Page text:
Start-up Advice: Maren Lesche, European Innovation Hub

20 Apr 2016

The multi-talented Maren Lesche is a communicator and adviser to founders and young start-ups.

With a background in PR, Maren Lesche now holds a multitude of roles, including: communications manager at the European Innovation Hub and mentor at Startupbootcamp Digital Health Berlin.

Berlin-based Lesche is also the curator of Startup Digest and a blogger at

In your opinion, which areas of technology hold the greatest scope for opportunity?

2016 is said to be the year of virtual reality (VR) and artificial intelligence (AI). I am fascinated by digital health and fintech, especially insurtech and proptech.

I am currently taking a deeper look into blockchain and robo-advice based on big data in fintech.

Are good entrepreneurs born or can they be made?

You can, for sure, learn the necessary skills to run a successful company, but you have to bring passion and a tremendous motivation into the mix. I know many successful founders that are, or have been, athletes. Entrepreneurs and athletes have a lot in common: the drive to ‘hit the wall’, the discipline to overcome pain and failure, as well as the ability to listen to the advice of coaches and interact in teams.

What are the qualities of a good founder?

Great founders have to be creative, have to be driven and most of all have to be ‘people persons’. Founders have to understand people’s needs and interests and have to find new and fresh ways to meet these needs. This also requires stamina. If you think outside the box, you push boundaries constantly. I usually advise young entrepreneurs to learn to listen first.

What does a successful entrepreneur need to do every day?

Many founders burn the candle at both ends – there is always pressure. I recommend to sleep well so you wake up energised and to find something you love that is not job-related to balance out your work life and your private life. Take some time for yourself!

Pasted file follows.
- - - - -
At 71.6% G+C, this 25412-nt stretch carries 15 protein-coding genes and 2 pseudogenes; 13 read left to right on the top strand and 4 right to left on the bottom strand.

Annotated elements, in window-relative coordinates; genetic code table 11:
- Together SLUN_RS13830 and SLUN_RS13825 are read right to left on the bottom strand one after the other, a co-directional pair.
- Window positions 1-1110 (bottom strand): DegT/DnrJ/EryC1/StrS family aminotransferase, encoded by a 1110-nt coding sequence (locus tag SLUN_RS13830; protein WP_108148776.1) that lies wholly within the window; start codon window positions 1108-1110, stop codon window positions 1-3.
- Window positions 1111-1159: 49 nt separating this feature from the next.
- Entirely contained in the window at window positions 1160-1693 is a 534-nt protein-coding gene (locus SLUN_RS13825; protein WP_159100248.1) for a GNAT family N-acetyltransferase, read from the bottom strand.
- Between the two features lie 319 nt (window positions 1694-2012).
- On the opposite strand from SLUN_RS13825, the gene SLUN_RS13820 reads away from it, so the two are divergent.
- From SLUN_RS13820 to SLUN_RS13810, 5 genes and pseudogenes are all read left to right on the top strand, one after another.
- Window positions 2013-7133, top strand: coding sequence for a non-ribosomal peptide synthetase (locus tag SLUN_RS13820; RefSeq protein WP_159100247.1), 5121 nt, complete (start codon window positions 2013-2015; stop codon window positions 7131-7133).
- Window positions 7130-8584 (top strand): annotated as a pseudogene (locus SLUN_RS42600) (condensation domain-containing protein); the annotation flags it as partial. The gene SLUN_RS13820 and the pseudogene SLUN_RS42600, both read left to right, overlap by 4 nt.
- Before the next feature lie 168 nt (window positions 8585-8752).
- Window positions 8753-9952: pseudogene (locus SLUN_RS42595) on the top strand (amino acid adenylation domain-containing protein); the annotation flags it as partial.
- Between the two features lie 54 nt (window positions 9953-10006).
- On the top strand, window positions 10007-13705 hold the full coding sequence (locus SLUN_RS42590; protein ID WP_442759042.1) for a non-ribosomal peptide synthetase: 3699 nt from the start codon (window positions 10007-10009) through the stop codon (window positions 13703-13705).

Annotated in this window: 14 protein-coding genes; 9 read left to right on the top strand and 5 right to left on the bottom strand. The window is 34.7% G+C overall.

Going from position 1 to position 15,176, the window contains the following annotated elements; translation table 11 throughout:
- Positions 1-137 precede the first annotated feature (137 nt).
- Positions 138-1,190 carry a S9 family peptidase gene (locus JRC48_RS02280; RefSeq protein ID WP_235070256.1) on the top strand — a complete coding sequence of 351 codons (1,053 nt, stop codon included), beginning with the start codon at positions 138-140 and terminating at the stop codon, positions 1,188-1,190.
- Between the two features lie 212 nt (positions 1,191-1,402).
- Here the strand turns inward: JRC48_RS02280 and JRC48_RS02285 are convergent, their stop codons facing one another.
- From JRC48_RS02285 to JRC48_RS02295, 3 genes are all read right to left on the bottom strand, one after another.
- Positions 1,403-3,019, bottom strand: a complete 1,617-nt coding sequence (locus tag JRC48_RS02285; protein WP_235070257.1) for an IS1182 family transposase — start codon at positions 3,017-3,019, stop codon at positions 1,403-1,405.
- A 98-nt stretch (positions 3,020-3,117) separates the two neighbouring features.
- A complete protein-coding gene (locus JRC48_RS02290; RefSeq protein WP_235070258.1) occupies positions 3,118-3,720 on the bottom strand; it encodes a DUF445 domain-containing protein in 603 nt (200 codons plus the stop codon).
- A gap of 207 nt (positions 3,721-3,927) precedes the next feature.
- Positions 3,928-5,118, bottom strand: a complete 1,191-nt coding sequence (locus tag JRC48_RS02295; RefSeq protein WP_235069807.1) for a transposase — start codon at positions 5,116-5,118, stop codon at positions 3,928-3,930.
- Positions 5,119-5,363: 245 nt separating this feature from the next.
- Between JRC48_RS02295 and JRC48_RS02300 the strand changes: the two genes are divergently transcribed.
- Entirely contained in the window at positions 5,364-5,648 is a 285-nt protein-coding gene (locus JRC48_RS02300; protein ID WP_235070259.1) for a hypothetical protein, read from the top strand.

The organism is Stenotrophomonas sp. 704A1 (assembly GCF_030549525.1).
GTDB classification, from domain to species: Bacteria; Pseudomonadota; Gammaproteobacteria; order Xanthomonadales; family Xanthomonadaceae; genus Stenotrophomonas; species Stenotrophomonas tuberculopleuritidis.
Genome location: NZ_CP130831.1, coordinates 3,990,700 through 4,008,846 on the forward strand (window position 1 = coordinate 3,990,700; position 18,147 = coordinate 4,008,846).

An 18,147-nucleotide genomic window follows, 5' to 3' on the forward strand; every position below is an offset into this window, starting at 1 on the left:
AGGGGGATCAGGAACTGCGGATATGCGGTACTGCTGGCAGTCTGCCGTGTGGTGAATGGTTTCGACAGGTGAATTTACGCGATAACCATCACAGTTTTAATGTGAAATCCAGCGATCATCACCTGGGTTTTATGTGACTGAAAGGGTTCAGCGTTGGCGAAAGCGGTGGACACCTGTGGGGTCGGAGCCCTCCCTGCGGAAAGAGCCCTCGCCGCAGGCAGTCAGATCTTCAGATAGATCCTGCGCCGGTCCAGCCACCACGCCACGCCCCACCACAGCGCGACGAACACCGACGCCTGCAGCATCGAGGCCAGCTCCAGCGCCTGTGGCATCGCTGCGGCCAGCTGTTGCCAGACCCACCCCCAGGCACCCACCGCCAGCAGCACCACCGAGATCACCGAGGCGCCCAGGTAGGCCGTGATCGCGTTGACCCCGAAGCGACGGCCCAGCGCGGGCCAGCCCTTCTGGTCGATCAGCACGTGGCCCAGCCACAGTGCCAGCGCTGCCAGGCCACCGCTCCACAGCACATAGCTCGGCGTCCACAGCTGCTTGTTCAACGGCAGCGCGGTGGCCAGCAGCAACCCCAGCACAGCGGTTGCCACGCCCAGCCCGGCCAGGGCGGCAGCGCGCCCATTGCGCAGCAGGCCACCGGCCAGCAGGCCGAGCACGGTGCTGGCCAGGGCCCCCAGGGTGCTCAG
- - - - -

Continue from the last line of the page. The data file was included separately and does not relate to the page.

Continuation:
I ride my bike to the office every day and I have the best ideas while cruising through Berlin since the city is so diverse, inspiring and creative. At traffic lights, I have to take my little notebook out of my bag to make notes.

‘I am fascinated by digital health and fintech, especially insurtech and proptech’

What resources and tools are an absolute must for your arsenal?

I love Twitter and LinkedIn. They are my best source of information. I read a lot to find out what stories people are most interested in. I also love coffee – I spend a lot of time catching up with founders, mentors and editors while enjoying a good cappuccino in one of the many cosy cafes in Berlin.

How do you assemble a good team?

Don’t rush hiring. You might have heard the saying ‘hire slow, fire fast’. Young start-ups do not necessarily need the best skilled experts but, rather, team members that share the passion and the drive of the founding team. Everybody has to complement each other in terms of skills but, most of all, in terms of personality. It is like a puzzle.

What is the critical ingredient to start-up success?

A good product and a great team that is able to bring the product to the customers.

What are the biggest mistakes that founders make?

A recent survey by CB Insights lists arrogance, lack of planning and egoism as the major sources of failure. But, essentially, it comes down to ‘no market, no cash and not the right team’. The good thing? All these aspects can be changed!

  • No cash? Find the right angel investor, dip into public funding or reach out to VCs.
  • Not the right team? Network and activate fellow entrepreneurs to recommend candidates. Nothing is more valuable than a warm intro or a strong personal recommendation.
  • No market? Check out other markets with less regulation, less competitors and other external factors. For example, certain fintech solutions are very successful in markets with a less defined banking system. Or pivot the product, make it fit. Sometimes you also have to educate the customers about why they need the product.

‘Young start-ups do not necessarily need the best-skilled experts but, rather, team members that share the passion and the drive of the founding team’

Who is your business hero and why?

Tricky question. I do not worship an idol. I am inspired by the many entrepreneurs I meet at conferences and meet-ups. The ones that just started their venture are the ones you have to look up to – their energy is inspiring, their fresh ideas are enlighting, their future is the one I would like to help shape.

Whats the No 1 piece of advice you have for entrepreneurs?

Listen – to your customer, to your team members, to your mentors and, of course, to family and friends.